The Budget’s impact on infrastructure

The Budget’s impact on infrastructure

Chris Scougall

By Chris Scougall 
On 15 May 2015

The Federal Government’s infrastructure program is aimed at economic growth, job creation and the development of regional Australia. While Tuesday’s budget drew attention to a number of existing initiatives, it didn’t deliver much in the way of new spending on infrastructure.

Infrastructure spending is key to reconciling some of the competing demands on fiscal policy by boosting demand in the short term while lifting supply over the longer term. With the current low cost of capital, timing is ideal to push for greater infrastructure development.

One area of new spending outlined in the Budget is in Australia’s Top End where $5 billion is to be spent on ports, railways, pipelines, water supply and electricity generation. A further $100 million is earmarked to assist the region’s cattle industry with new supply chain infrastructure and roads.

The $5 billion Northern Australia Infrastructure Facility will provide large concessional loans, to both states and the private sector, for projects through the Western Australian, Northern Territory and Queensland governments.

The Government will also commission a pioneering White Paper on Developing Northern Australia to be released later this year.

Tasmania will continue to benefit from more than $260 million in Federal commitments on freight, surgery waiting lists, irrigation and roads.

Elsewhere, through the National Stronger Regions Fund, which started rolling out in 2014, $210 million has been allocated for 51 projects so far, with more to be announced later this month. In total, the fund will eventually provide $1 billion to infrastructure.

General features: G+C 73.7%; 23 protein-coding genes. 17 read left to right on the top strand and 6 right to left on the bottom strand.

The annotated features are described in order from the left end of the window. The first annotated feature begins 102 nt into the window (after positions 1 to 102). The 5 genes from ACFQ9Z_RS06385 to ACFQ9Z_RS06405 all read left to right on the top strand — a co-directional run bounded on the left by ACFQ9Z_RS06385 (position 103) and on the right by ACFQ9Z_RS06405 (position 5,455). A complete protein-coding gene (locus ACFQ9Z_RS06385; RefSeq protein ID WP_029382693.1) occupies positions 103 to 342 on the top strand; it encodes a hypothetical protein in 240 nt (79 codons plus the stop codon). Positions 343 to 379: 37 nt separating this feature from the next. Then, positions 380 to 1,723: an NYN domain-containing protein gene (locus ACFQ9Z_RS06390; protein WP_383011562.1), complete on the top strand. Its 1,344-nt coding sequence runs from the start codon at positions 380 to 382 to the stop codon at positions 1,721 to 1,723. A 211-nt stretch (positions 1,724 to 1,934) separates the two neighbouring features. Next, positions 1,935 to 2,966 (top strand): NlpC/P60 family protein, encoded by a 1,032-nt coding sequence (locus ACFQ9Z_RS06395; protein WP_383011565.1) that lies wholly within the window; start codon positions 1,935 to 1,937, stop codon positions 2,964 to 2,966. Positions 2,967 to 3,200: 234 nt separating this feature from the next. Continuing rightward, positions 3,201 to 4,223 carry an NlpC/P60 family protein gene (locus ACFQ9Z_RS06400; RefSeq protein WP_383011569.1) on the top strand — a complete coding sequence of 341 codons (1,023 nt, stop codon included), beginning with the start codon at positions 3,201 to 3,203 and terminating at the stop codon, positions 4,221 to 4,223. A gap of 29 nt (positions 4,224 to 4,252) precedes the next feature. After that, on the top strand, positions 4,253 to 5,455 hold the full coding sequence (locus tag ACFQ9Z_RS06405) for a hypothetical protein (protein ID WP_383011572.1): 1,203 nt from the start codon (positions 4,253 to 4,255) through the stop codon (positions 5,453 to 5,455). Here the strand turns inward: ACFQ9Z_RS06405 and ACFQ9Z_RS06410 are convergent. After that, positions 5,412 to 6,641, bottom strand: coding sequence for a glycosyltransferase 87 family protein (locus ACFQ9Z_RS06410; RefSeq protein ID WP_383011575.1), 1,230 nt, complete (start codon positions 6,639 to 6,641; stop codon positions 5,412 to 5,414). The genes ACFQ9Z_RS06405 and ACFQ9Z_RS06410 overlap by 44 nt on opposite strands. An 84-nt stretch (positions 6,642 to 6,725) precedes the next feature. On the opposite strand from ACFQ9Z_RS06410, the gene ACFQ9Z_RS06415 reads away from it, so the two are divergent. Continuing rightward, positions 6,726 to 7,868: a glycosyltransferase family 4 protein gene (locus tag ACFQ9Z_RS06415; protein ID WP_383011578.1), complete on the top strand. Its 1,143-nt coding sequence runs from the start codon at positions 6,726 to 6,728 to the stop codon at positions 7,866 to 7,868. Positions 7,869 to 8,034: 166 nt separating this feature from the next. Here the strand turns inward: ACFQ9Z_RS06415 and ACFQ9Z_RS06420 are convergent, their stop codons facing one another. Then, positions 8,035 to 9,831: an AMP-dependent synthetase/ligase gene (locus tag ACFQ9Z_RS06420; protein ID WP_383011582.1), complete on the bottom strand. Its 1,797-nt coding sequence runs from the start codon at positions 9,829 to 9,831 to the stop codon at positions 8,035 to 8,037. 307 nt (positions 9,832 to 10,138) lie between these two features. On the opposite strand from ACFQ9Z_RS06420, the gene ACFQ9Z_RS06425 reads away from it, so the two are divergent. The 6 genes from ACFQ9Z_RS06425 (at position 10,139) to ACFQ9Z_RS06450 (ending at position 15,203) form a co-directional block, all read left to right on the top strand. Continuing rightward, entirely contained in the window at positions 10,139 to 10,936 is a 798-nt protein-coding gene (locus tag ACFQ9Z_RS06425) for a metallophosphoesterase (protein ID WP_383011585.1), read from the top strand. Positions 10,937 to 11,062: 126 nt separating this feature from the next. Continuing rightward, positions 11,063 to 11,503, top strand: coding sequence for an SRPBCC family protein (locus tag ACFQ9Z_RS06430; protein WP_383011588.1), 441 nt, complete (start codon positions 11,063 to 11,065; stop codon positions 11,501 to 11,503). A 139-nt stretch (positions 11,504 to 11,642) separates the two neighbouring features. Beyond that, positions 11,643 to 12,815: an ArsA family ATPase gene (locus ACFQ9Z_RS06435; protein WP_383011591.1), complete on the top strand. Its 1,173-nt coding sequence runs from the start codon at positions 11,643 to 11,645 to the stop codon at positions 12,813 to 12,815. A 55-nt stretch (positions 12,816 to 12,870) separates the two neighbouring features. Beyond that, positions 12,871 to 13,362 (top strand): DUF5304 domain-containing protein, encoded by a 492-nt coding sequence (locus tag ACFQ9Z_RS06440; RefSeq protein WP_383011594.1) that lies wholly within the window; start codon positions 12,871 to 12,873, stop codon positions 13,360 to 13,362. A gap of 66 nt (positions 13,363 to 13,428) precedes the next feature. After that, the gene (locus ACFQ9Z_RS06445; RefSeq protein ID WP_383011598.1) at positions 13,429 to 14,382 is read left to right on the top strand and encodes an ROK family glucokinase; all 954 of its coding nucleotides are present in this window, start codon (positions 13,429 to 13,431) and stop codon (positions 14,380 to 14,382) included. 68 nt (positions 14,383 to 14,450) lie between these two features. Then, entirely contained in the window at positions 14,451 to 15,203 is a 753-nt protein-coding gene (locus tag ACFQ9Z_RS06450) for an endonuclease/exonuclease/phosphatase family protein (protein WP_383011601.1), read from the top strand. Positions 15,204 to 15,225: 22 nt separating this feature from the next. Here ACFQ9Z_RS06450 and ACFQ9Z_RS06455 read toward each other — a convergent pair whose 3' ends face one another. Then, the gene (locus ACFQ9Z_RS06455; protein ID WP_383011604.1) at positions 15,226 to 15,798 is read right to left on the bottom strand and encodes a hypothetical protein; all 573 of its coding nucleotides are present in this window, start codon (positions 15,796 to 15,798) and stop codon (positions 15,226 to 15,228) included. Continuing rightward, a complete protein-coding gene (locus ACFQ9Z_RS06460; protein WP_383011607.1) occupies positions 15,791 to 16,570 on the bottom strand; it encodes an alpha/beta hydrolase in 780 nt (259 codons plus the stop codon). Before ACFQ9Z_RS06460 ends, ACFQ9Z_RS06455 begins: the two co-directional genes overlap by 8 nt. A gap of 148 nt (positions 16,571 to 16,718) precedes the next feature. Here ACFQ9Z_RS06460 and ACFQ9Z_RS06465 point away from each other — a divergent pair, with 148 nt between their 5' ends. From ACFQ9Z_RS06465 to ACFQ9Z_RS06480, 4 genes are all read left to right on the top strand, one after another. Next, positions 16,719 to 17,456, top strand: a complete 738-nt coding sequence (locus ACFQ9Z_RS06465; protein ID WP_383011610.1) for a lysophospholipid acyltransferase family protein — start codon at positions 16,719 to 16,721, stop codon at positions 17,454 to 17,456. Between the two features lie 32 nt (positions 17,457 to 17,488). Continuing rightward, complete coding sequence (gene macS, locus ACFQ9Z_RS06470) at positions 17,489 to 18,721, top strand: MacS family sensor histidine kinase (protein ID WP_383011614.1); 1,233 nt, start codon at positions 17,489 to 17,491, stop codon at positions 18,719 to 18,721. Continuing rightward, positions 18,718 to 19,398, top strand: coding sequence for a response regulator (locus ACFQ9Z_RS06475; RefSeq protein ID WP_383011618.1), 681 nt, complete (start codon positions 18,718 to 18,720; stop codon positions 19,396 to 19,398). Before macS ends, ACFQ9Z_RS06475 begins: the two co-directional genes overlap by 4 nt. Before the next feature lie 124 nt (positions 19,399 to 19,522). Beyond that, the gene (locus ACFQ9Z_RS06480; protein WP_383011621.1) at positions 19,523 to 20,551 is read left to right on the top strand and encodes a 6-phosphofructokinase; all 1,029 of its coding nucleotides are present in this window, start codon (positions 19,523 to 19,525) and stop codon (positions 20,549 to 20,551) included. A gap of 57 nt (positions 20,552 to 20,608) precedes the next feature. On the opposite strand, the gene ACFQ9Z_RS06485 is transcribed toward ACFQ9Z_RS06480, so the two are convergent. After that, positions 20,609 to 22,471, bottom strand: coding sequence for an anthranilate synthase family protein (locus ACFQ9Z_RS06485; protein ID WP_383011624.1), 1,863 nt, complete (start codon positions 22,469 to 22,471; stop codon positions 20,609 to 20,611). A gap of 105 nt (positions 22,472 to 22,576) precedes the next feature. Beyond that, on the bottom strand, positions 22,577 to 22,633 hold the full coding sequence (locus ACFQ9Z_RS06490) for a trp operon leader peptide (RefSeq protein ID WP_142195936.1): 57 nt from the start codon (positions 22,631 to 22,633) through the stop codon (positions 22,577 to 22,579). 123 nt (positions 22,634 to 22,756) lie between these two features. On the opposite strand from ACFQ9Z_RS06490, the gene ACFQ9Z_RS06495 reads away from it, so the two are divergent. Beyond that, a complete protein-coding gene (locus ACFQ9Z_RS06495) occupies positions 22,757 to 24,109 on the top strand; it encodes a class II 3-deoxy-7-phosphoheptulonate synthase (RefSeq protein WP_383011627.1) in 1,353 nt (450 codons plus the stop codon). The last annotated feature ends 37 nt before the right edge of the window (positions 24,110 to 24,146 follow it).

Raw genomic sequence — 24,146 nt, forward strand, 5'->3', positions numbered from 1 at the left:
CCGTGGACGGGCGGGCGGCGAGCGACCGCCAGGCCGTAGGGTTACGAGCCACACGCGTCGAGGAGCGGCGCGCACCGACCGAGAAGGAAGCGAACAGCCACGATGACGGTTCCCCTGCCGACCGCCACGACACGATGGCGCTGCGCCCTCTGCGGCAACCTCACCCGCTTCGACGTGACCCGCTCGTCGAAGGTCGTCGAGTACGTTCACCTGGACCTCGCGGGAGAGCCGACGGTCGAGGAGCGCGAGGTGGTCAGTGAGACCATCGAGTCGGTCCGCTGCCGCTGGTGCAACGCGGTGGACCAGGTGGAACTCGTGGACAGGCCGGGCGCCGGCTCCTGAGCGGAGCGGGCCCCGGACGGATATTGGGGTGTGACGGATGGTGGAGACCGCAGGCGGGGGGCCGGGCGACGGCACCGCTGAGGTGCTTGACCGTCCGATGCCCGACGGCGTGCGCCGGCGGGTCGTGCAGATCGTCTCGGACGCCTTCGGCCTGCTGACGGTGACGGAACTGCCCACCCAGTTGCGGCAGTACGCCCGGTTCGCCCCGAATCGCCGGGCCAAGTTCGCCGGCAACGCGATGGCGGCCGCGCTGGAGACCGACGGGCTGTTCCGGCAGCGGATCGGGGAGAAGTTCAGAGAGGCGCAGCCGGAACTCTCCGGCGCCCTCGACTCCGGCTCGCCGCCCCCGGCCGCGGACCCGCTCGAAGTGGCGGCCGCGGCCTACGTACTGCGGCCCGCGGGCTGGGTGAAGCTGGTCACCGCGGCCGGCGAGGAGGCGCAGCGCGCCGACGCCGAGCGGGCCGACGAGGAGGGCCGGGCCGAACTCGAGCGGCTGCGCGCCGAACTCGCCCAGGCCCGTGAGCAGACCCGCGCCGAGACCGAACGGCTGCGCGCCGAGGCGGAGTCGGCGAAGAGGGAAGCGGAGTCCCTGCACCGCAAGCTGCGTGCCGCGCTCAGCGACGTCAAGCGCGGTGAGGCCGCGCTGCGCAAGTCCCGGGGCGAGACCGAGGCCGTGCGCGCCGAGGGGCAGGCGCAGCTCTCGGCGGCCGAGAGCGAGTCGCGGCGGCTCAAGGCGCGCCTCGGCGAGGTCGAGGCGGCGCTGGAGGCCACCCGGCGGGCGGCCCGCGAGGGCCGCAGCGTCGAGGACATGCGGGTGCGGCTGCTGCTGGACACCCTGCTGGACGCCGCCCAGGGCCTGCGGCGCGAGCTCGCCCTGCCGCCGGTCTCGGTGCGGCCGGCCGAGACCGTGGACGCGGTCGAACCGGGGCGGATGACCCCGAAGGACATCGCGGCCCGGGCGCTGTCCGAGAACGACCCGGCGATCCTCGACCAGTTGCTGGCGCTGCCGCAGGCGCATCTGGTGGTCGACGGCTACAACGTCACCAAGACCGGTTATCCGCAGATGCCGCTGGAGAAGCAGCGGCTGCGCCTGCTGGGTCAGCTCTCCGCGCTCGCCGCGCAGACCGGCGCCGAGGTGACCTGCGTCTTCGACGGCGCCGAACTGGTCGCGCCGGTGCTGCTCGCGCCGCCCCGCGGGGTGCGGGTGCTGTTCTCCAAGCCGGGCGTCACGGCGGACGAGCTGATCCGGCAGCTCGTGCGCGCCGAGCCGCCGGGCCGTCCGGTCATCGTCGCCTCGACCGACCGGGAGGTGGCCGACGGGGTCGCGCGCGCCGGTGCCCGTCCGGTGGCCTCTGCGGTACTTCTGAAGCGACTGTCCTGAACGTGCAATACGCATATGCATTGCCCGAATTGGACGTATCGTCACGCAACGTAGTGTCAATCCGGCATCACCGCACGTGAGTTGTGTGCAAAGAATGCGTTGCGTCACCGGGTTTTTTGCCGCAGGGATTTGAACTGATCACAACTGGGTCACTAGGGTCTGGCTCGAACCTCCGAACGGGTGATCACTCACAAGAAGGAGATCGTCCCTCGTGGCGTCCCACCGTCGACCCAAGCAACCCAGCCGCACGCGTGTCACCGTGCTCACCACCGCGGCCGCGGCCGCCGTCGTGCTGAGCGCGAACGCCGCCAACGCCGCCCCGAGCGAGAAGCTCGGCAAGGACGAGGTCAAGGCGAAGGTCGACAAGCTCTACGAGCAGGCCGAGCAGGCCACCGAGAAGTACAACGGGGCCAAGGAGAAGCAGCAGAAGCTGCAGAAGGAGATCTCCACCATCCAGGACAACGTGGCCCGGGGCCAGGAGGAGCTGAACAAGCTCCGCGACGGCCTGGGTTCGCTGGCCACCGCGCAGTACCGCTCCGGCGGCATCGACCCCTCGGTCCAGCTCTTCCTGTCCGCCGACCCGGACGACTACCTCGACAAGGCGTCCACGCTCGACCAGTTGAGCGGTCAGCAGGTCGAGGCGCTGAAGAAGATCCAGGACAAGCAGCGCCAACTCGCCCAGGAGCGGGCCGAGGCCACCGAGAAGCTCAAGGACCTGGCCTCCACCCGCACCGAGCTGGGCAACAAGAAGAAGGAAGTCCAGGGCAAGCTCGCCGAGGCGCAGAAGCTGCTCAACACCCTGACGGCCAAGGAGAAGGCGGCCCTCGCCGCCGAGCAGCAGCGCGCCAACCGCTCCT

The Government is also looking to make more agreements with States through its Asset Recycling Initiative, whereby infrastructure cash is offered as an incentive for selling State-owned assets, such as businesses, buildings, ports and utilities. So far only New South Wales and the ACT have signed up to the scheme, for two projects, which the Government estimates will generate more than $15 billion of additional infrastructure activity combined.

Among the major works already started are the $3 billion NorthConnex and WestConnex road projects in New South Wales. The Government is also pressing ahead with planning for the proposed Badgerys Creek international airport, despite local opposition to the project.

The Bruce Highway, the Toowoomba Second Range Crossing and the Gateway Motorway North are on schedule in Queensland. In South Australia work has now begun on the Torrens Road to River Torrens project and just less than $1 billion designated for the North-South Road Corridor.

The Perth Freight Link has been slated to break earth in 2016, and midway through next year the $1 billion Gateway WA Project is scheduled to complete. WA is also to receive an additional $499 million from Federal coffers to pay for other road projects, as compensation for the recent GST revenue shortfall.

The Government has committed to a scoping study in 2015-16 on options for the future management, operations and ownership of the Australian Rail Track Corporation. There is an expectation that it will be put up for sale.

As part of a bid to make government services simpler and easier to use, a Digital Transformation Office (DTO) has been set up to redesign services to be digital by default.

In addition, the NBN continues to be rolled out and by September 2016 it is expected that three million homes and business will have an NBN service in place or under construction.

Find out more about the Federal Budget 2015

Things to know before you Can:
This article is intended to provide general information only and does not take into account your individual objectives, financial situation or needs. The Budget measures are, at this stage, announcements and may change before they become law. You should seek independent, professional tax advice before making any decision based on this information.